Use of Disposable End Tidal Carbon Dioxide Detector Device for Checking Endotracheal Tube Placement.
Correspondence Address :
Department of NEWBORN CARE, Liverpool Hospital, Liverpool, NSW 2170, Australia
Corresponding Author: Dr Hemant Jain
End tidal carbon dioxide (ETCO2) monitoring is the non-invasive measurement of exhaled CO2. It is of particular use for verification of endotracheal tube placement. It is easy to apply to breathing circuits. This technology has the potential to become a very useful tool in the pre-hospital setting. It is a commercially available, disposable, colorimetric ETCO2 detector in which colour changes using a numerical scale semi-quantitatively measures carbon dioxide percentage in exhaled gases, and it has been proved useful in adults and children. End tidal CO2 detectors provide an objective evidence of the tube position in the trachea. In addition to quickly revealing the misplaced oesophageal intubations it can prevent unnecessary re-intubations. Other uses in the Emergency Department include monitoring CPR efforts and monitoring the ventilatory and haemodynamic status of intubated and nonintubated patients. In addition, future uses may include using PetCO2 as an adjunct when monitoring the status of asthma treatment, when making the diagnosis of pulmonary embolism, and when measuring cardiac output noninvasively.
End tidal carbon dioxide detector, neonates, emergency medicine, endotracheal intubation, cardiopulmonary resuscitation
Endotracheal intubation remains one of the critical skills for all concerned with emergency and intensive care. In life-threatening situations in the operating room, intensive care unit, emergency department and in the pre-hospital setting, endotracheal intubation is a commonly performed emergency procedure. It is not uncommon for young registrars to face this challenge in the delivery room. Bag and mask ventilation is an intervention that is performed in up to 10% of delivery room resuscitations in newborn infants (1). Catastrophic situations like inadvertent, undetected oesophageal intubation can occur in the hands of the most experienced people (2)(3)(4). Similarly, senior staff often needs reassurances with regards to intubation skills of the junior staff. Clinical methods of determining the tube placement are usually good enough for an experienced operator. However, there can be circumstances when opinions may vary between the nursing and medical staff regarding the tube placement. If the oxygen saturation increases quickly there is little to doubt, though at times this may not happen soon. In those precious moments, lot of confusion can arise when the tube placement is in doubt. Similarly, it is difficult for a specialist on call who is contacted through the telephone to judge whether the intubation has been correctly performed or not. End tidal CO2(ETCO2) detectors provide an objective evidence of tube position in the trachea. This can prevent unnecessary re-intubations and can quickly reveal the misplaced oesophageal intubations.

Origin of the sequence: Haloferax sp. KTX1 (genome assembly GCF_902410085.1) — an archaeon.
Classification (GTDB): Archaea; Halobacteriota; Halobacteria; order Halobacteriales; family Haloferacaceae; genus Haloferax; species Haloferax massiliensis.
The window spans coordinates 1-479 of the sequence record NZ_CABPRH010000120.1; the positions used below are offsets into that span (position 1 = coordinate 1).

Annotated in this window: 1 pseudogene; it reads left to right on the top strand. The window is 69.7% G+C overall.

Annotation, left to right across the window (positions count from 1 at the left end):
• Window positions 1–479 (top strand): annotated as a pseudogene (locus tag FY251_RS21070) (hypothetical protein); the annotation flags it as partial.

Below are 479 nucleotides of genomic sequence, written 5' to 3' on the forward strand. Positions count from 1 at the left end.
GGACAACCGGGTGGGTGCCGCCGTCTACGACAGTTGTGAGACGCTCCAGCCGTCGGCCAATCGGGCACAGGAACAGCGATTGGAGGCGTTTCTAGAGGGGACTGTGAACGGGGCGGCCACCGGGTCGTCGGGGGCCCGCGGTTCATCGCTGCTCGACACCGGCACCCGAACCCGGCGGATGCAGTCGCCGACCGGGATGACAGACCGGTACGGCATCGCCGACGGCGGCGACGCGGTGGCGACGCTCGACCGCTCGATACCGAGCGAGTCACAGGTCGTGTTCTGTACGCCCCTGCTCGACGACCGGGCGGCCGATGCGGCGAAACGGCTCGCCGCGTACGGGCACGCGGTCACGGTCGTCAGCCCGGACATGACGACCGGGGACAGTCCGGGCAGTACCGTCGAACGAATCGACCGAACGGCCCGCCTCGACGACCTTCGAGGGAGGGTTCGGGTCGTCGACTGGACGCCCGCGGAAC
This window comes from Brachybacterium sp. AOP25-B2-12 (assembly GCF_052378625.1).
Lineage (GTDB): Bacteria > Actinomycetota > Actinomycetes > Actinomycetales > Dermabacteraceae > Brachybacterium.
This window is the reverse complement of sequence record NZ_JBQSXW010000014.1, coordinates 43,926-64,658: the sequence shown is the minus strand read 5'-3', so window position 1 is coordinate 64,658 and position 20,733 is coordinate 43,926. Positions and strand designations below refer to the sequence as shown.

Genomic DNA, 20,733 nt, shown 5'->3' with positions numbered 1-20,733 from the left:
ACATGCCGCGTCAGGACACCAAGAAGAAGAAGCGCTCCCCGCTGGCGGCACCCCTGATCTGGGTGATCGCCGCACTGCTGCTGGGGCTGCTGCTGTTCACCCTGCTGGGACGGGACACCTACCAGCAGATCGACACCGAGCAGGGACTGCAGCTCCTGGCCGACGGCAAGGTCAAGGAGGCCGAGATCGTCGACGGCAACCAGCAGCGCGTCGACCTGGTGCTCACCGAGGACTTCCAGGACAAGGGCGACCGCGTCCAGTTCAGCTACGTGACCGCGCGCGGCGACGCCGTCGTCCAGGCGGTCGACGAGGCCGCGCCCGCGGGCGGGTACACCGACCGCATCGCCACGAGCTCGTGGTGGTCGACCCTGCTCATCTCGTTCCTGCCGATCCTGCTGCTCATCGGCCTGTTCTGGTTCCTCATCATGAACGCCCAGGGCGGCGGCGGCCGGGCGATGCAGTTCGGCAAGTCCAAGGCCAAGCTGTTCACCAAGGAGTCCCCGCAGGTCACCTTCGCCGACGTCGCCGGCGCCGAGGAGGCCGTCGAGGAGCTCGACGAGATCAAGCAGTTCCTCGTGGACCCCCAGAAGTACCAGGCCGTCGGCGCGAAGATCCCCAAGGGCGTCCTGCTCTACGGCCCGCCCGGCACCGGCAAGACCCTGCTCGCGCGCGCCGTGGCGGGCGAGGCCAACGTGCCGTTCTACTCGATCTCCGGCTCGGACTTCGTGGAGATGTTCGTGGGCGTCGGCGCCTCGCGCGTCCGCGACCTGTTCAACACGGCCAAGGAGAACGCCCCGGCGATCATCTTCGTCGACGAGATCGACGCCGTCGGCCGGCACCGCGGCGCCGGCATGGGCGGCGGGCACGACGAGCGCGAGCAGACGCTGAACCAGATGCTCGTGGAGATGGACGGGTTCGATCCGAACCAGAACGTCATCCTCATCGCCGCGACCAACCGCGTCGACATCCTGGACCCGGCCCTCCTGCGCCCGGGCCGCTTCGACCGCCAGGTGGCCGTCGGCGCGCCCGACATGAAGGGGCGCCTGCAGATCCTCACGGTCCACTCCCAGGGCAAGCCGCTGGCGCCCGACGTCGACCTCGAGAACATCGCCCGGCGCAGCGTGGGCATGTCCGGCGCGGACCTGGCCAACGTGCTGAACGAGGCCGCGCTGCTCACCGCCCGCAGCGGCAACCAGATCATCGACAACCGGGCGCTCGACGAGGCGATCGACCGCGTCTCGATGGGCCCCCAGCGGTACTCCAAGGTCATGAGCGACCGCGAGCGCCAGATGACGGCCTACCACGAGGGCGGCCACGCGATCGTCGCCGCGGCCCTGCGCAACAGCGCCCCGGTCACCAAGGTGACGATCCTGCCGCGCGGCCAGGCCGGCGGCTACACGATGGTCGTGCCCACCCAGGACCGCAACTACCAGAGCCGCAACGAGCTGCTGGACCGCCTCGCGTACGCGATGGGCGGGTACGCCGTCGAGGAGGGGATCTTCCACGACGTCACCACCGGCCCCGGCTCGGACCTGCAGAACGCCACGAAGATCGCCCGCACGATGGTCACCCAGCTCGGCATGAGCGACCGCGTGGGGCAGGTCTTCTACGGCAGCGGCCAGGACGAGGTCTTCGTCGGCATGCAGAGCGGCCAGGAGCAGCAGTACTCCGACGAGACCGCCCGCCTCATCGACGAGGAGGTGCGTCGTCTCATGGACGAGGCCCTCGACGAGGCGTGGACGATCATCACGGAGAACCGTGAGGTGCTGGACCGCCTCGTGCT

The usual clinical methods used for confirming endotracheal tube (ETT) position, such as bilateral breath sound auscultation, chest movement visualization, clouding of the ETT, auscultation over the stomach, etc., occasionally fail. Since CO2 which is exhaled through the trachea, is not usually detected in the oesophagus, capnometry can distinguish between endo-tracheal and oesophageal intubation. In the early detection of oesophageal intubation measurement of ETCO2 has been shown to be superior to pulse oximetry, especially in patients who are pre-oxygenated with 100% oxygen (5).
CO2 which is produced during cellular metabolism, is transported to the heart and exhaled via the lung, and so ETCO2 is a reflection of ventilation, metabolism and circulation. By keeping any two systems constant, changes in the third system are found to reflect changes in ETCO2. Hence, it is a non-invasive technique to evaluate these systems (3)(4). ETCO2 is increased in hyper-metabolic states such as sepsis, malignant hyperthermia, shock and pulmonary embolism. Decreased cardiac output and decreased pulmonary blood flow during cardiopulmonary resuscitation (CPR) cause decreased ETCO2 (6). In anaesthesia practice, ETCO2 monitoring is has become a standard of care. The normal ETCO2 is approximately 38 mm Hg (a 5% concentration at 760 mm of atmospheric pressure). In patients with normal perfusion and ventilation, ETCO2 measurement closely resembles arterial CO2 partial pressures(7)(8).
A non-toxic, pH-sensitive chemical indicator (metacresol purple) visible through a clear dome, detects CO2 in gas mixtures flowing through it. Concentrations of CO2 are indicated by reversible colour changes. The detector turns yellow during expiration and purple during inspiration, when it is attached to the ETT of a correctly intubated patient. When attached to an ETT placed in the oesophagus, it remains purple. Colour ranges are visible through the dome. The device which works for about 2 hours, responds to breath-by-breath CO2 changes. Increased humidity can decrease the clinical lifespan of<
Using the portable device allows much faster detection of erroneous intubation and much earlier reintubation, and this is of particular benefit to babies who are erroneously intubated in the esophagus. It is useful where the operators are less experience, in pre-hospital setting and in reconfirmation of ET position on an infant on ventilatory support. It is a handy piece of equipment which should be a part of all resuscitation trolleys.
Conflict of Interest : None.
Source of Funding: None.
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